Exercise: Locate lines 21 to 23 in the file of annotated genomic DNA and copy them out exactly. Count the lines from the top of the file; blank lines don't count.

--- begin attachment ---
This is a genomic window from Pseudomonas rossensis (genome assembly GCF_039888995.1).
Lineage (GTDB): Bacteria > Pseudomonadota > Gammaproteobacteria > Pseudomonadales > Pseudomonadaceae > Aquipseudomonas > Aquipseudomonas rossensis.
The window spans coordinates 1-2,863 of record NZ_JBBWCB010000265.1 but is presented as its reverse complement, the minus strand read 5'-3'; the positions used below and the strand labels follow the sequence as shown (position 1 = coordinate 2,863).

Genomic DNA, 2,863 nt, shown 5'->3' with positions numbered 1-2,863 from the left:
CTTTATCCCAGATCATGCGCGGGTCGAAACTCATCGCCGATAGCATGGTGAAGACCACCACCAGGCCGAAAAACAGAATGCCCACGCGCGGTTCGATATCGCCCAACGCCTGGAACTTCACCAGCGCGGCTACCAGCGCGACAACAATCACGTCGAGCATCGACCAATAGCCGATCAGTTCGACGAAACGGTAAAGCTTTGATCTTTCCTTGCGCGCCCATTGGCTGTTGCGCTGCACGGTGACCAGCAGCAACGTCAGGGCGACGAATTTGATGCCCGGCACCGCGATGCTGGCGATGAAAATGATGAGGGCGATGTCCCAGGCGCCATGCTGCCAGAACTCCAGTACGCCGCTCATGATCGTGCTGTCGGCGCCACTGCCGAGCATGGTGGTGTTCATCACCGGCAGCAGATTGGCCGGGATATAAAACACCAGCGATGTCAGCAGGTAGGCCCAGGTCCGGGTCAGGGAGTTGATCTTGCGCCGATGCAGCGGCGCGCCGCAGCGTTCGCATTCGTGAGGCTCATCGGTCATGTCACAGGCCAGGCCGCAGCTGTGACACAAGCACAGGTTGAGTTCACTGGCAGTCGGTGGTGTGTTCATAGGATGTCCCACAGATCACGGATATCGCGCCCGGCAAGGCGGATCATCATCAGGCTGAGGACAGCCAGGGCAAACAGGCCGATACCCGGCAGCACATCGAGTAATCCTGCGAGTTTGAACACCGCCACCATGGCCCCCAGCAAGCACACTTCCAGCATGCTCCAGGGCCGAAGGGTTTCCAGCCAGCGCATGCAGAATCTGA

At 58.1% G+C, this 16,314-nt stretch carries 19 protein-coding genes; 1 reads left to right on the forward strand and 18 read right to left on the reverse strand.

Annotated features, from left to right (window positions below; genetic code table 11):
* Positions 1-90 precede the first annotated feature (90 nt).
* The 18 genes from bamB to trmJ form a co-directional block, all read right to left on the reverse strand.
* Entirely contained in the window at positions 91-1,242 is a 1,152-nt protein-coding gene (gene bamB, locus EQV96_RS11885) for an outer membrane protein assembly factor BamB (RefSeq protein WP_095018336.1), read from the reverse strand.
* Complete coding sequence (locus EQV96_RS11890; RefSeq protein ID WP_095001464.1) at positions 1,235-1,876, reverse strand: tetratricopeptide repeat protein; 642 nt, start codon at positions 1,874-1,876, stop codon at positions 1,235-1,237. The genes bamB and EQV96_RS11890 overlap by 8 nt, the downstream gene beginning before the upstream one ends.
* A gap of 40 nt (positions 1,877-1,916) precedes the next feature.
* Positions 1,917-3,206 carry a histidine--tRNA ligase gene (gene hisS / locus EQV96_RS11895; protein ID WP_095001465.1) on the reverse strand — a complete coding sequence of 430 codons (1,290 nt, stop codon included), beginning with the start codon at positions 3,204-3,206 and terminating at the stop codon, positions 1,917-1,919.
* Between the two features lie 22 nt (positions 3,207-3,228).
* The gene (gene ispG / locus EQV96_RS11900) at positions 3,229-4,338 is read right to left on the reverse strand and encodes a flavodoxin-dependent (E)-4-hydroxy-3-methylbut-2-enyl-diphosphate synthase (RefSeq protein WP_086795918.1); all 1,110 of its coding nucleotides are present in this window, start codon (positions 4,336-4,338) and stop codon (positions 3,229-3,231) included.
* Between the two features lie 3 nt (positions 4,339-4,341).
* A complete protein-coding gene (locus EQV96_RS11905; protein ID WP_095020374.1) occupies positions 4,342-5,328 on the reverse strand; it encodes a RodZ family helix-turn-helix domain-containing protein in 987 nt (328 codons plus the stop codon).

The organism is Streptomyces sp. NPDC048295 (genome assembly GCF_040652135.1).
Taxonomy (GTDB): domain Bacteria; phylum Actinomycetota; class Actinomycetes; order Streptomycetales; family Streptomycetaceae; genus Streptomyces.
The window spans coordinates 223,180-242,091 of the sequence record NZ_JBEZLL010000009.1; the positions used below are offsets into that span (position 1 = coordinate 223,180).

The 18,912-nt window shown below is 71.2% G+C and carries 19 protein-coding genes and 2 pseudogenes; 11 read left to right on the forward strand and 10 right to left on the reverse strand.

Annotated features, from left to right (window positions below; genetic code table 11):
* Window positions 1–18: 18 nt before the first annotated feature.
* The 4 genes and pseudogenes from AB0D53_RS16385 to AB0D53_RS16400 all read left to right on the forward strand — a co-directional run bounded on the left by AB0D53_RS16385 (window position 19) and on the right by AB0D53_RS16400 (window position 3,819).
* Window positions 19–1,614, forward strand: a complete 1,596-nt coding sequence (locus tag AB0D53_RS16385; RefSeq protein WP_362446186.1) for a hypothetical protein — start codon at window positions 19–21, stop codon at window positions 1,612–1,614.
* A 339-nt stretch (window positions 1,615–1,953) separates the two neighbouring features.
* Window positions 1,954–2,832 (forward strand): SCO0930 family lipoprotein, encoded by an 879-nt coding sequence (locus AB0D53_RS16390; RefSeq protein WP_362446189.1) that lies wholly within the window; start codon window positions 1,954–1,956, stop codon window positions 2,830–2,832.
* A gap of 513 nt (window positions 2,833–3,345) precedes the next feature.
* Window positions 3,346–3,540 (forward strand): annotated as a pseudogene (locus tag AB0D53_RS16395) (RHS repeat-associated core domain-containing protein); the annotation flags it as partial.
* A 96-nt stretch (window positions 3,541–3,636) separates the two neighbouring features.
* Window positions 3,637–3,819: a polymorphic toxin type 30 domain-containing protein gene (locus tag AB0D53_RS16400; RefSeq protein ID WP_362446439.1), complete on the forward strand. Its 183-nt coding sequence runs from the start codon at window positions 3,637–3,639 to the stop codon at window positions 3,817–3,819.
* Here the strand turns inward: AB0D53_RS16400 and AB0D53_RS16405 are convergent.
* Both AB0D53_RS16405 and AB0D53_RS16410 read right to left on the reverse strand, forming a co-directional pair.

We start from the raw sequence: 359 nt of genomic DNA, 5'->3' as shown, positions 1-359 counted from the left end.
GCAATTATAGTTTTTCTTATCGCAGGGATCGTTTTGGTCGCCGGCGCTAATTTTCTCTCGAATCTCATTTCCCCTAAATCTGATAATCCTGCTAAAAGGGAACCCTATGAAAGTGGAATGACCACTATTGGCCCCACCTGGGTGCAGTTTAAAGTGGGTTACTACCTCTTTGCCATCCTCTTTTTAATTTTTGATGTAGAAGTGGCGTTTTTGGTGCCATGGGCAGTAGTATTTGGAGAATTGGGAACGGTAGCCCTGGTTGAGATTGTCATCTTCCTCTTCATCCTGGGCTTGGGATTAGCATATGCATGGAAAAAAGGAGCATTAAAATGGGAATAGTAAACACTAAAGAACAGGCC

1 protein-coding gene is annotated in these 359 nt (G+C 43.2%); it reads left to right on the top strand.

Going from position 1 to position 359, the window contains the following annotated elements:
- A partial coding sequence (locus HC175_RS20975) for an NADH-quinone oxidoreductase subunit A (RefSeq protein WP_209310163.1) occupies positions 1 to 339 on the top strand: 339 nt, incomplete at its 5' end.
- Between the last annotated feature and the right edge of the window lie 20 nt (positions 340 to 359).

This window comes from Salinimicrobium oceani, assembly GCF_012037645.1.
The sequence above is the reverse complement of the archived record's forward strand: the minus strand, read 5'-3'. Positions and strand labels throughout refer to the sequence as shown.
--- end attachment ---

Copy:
The 18,912-nt window shown below is 71.2% G+C and carries 19 protein-coding genes and 2 pseudogenes; 11 read left to right on the forward strand and 10 right to left on the reverse strand.

Annotated features, from left to right (window positions below; genetic code table 11):
* Window positions 1–18: 18 nt before the first annotated feature.